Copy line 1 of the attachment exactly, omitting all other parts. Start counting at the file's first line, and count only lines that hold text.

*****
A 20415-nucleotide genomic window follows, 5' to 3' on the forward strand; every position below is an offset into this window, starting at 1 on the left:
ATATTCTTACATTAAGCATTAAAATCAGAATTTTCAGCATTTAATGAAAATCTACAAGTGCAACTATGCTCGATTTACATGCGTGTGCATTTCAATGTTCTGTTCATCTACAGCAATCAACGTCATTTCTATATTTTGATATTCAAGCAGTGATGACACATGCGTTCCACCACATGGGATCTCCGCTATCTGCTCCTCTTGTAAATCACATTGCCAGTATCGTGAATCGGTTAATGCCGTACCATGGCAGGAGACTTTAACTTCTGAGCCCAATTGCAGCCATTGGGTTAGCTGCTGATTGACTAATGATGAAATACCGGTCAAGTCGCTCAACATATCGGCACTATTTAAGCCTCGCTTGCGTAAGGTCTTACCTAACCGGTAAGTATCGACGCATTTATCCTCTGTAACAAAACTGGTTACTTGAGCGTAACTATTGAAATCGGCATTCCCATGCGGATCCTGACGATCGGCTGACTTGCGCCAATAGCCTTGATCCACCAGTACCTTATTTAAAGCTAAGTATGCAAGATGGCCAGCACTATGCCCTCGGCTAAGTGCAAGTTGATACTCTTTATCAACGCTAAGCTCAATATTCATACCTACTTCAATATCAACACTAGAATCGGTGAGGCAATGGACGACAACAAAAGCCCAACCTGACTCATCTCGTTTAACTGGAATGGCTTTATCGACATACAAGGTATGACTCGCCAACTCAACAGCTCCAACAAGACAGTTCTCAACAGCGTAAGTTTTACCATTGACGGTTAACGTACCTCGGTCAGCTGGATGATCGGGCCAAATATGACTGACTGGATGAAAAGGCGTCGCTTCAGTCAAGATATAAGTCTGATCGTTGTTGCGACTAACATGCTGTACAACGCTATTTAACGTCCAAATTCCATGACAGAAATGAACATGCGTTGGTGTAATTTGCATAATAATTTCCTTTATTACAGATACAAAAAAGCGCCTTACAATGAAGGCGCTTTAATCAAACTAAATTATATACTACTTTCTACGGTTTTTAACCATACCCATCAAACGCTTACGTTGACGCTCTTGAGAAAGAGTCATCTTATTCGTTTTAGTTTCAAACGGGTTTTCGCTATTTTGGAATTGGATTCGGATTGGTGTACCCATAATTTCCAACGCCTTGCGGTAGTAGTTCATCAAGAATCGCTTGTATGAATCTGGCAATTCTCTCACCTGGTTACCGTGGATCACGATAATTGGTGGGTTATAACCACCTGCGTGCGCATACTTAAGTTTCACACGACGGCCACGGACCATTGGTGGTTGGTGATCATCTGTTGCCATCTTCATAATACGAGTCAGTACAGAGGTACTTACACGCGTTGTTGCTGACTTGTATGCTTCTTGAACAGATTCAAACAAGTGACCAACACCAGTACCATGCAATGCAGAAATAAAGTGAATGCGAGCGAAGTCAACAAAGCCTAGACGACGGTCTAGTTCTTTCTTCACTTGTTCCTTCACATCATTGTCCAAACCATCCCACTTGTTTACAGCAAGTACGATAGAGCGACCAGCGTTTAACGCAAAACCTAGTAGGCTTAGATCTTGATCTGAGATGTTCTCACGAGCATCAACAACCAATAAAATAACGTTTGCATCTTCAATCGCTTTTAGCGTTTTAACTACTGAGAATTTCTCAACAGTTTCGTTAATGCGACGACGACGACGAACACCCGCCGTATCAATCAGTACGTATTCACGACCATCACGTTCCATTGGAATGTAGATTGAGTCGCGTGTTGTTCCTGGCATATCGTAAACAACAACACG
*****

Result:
A 20415-nucleotide genomic window follows, 5' to 3' on the forward strand; every position below is an offset into this window, starting at 1 on the left: